National Sexuality Education Standards Revealed
National Sexuality Education Standards Revealed
Written By Laurie Higgins   |   01.18.12
Reading Time: 3 minutes

In January 2012, a new plan to usurp local control and impose liberal assumptions about sexuality on our nation’s children was unveiled. It is titled “National Sexuality Education Standards: Core Content and Skills, K-12,” and it’s a creation of the portentously named “Future of Sex Education.”

The “Future of Sex Education” (FoSE) project, which is a joint effort of the Sexuality Information and Education Council of the United States (SIECUS), Advocates for Youth, and Answer, “seeks to create a national dialogue about the future of sex education and to promote the institutionalization of comprehensive sexuality education in public schools.”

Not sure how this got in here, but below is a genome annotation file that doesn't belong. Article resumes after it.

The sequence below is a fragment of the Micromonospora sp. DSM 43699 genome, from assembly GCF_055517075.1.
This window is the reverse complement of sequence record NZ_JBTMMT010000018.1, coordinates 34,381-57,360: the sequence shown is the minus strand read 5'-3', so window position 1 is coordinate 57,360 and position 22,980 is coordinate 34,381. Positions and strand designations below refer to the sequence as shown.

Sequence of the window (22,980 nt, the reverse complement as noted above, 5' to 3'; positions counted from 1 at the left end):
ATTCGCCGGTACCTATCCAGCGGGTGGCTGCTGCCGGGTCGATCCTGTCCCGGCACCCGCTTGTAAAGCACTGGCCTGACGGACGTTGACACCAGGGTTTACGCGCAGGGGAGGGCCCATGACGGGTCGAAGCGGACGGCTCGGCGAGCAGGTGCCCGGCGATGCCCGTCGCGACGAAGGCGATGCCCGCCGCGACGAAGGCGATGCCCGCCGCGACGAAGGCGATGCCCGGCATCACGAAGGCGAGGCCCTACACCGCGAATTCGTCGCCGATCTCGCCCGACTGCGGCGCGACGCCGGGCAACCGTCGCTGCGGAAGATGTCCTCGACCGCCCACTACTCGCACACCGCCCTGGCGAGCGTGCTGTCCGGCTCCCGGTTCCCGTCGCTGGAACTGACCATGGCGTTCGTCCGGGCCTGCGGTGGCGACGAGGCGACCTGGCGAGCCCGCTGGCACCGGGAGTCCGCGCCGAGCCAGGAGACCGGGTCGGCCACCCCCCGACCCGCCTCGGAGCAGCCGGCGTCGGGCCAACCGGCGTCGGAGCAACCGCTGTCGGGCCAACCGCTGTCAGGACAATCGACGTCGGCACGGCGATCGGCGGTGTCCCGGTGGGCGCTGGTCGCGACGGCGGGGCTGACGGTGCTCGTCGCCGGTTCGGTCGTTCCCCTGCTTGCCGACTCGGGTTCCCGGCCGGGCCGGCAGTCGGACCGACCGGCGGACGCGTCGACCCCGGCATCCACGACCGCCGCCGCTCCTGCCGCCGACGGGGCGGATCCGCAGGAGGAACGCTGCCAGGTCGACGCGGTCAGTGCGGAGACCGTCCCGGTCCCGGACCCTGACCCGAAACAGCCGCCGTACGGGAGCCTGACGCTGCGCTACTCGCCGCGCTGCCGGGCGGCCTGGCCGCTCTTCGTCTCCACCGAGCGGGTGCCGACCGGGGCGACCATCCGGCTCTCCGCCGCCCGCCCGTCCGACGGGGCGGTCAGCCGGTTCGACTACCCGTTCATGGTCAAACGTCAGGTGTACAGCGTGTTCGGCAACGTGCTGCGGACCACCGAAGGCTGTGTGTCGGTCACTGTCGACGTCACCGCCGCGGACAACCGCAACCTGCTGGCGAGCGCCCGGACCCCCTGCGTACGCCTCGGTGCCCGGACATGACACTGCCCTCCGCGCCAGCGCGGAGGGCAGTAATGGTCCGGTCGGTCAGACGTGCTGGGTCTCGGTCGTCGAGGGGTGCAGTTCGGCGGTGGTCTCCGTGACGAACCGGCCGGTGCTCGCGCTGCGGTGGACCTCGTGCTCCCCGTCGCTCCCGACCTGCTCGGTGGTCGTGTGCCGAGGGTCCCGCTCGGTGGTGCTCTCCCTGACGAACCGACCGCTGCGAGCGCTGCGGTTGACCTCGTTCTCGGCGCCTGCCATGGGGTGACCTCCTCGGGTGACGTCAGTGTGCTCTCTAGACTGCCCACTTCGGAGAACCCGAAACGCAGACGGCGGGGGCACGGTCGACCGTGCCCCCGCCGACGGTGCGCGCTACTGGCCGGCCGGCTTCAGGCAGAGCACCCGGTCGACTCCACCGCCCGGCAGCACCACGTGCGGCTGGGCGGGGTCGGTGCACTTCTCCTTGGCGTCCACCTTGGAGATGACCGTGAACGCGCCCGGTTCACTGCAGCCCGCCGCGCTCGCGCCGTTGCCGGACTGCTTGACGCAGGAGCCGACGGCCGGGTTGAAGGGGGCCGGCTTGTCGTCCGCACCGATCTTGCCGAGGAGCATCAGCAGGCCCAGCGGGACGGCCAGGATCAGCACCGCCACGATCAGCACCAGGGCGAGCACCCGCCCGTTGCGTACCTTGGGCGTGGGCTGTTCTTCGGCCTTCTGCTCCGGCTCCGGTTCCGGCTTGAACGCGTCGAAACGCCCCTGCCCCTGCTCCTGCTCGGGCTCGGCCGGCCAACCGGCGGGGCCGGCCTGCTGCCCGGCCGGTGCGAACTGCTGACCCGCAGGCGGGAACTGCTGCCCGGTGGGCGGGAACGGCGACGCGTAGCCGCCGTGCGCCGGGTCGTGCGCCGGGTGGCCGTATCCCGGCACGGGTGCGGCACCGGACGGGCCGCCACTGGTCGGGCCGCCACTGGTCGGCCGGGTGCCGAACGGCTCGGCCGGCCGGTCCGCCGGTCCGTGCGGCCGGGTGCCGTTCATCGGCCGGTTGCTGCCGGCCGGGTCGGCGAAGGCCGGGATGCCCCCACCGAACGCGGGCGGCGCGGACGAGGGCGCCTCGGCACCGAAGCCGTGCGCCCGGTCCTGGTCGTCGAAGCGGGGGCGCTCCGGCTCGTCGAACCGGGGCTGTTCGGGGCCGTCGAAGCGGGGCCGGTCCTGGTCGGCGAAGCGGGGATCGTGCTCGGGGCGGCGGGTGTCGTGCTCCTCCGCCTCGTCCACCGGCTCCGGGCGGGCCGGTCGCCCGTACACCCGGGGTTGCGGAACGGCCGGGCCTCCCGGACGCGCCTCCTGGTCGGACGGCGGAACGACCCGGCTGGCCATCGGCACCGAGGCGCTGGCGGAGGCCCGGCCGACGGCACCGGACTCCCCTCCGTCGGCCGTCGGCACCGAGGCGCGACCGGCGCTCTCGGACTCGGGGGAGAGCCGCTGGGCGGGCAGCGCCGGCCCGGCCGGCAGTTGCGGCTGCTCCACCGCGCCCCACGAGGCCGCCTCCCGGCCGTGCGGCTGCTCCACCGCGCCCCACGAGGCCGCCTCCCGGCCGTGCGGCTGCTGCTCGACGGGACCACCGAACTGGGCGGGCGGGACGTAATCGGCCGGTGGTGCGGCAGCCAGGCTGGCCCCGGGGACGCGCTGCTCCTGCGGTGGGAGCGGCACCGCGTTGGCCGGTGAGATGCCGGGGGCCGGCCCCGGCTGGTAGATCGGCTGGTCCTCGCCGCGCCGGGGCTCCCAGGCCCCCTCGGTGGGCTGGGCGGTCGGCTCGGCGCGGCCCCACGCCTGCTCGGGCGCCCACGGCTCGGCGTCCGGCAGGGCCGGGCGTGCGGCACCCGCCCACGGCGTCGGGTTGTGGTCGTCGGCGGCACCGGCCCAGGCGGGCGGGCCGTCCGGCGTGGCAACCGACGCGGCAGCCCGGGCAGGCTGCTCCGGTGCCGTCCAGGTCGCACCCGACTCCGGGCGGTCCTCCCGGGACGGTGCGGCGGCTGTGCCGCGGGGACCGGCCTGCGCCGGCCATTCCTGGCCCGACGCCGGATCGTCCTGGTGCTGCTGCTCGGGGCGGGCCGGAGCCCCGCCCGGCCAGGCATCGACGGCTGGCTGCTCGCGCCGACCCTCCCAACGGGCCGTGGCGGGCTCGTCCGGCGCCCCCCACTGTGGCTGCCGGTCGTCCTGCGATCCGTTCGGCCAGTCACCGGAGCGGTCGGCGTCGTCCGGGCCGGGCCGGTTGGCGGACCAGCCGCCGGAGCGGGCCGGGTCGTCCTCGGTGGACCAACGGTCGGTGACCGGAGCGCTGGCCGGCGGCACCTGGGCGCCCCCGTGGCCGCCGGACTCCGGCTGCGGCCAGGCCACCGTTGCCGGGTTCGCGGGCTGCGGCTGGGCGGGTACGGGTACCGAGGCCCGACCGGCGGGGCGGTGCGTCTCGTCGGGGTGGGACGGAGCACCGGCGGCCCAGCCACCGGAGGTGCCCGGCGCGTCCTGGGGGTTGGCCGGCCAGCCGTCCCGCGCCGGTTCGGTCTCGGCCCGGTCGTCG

In addition, one of FoSE’s goals at the “national level…[is to] create an enabling environment that includes federal policies, regulations and funding to support and sustain comprehensive sexuality education at the local level.”

The stated goal of the new “National Sexuality Education Standards” is “to provide clear, consistent and straightforward guidance on the essential minimum, core content for sexuality education that is developmentally and age-appropriate for students in grades K-12.”

Further, “The purpose of standards in general is to provide clear expectations about what students should know and be able to do by the conclusion of certain grade levels. Other equally important components of the student learning experience include pre-service teacher training, professional development and ongoing support and mentoring for teachers, clear school policies that support sexuality education implementation and the teachers who deliver sexuality education.

For each age group, the document includes the topics “Identity” and “Healthy Relationships” in which are found deeply troubling ideas about homosexuality and gender confusion. Embedded in these “standards” are radical assumptions about sexuality and gender that are biased, subjective, non-factual, and unproven.